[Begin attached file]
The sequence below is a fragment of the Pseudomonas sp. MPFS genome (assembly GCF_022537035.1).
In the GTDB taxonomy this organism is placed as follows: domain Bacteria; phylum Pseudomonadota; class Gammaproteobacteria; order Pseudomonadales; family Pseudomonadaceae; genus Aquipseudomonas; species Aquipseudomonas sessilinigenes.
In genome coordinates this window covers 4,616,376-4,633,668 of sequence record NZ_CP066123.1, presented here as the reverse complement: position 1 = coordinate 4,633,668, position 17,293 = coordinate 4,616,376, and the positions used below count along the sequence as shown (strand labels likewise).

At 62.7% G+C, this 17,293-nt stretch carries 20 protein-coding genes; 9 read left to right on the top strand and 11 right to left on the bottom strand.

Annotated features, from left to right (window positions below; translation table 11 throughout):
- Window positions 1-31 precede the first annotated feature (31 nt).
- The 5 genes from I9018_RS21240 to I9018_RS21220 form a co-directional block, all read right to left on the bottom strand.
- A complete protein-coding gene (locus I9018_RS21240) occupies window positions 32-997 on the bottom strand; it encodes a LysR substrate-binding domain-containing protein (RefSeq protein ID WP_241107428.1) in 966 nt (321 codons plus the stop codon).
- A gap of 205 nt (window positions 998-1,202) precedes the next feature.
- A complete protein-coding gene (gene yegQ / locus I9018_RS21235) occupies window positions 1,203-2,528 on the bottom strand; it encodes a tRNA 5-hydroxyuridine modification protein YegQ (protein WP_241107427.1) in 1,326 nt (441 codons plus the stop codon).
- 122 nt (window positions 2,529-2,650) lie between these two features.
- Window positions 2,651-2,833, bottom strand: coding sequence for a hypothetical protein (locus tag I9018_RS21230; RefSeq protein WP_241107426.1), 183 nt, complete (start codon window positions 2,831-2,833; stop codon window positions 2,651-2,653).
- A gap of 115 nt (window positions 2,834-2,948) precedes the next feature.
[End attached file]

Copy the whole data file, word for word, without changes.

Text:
The sequence below is a fragment of the Pseudomonas sp. MPFS genome (assembly GCF_022537035.1).
In the GTDB taxonomy this organism is placed as follows: domain Bacteria; phylum Pseudomonadota; class Gammaproteobacteria; order Pseudomonadales; family Pseudomonadaceae; genus Aquipseudomonas; species Aquipseudomonas sessilinigenes.
In genome coordinates this window covers 4,616,376-4,633,668 of sequence record NZ_CP066123.1, presented here as the reverse complement: position 1 = coordinate 4,633,668, position 17,293 = coordinate 4,616,376, and the positions used below count along the sequence as shown (strand labels likewise).

At 62.7% G+C, this 17,293-nt stretch carries 20 protein-coding genes; 9 read left to right on the top strand and 11 right to left on the bottom strand.

Annotated features, from left to right (window positions below; translation table 11 throughout):
- Window positions 1-31 precede the first annotated feature (31 nt).
- The 5 genes from I9018_RS21240 to I9018_RS21220 form a co-directional block, all read right to left on the bottom strand.
- A complete protein-coding gene (locus I9018_RS21240) occupies window positions 32-997 on the bottom strand; it encodes a LysR substrate-binding domain-containing protein (RefSeq protein ID WP_241107428.1) in 966 nt (321 codons plus the stop codon).
- A gap of 205 nt (window positions 998-1,202) precedes the next feature.
- A complete protein-coding gene (gene yegQ / locus I9018_RS21235) occupies window positions 1,203-2,528 on the bottom strand; it encodes a tRNA 5-hydroxyuridine modification protein YegQ (protein WP_241107427.1) in 1,326 nt (441 codons plus the stop codon).
- 122 nt (window positions 2,529-2,650) lie between these two features.
- Window positions 2,651-2,833, bottom strand: coding sequence for a hypothetical protein (locus tag I9018_RS21230; RefSeq protein WP_241107426.1), 183 nt, complete (start codon window positions 2,831-2,833; stop codon window positions 2,651-2,653).
- A gap of 115 nt (window positions 2,834-2,948) precedes the next feature.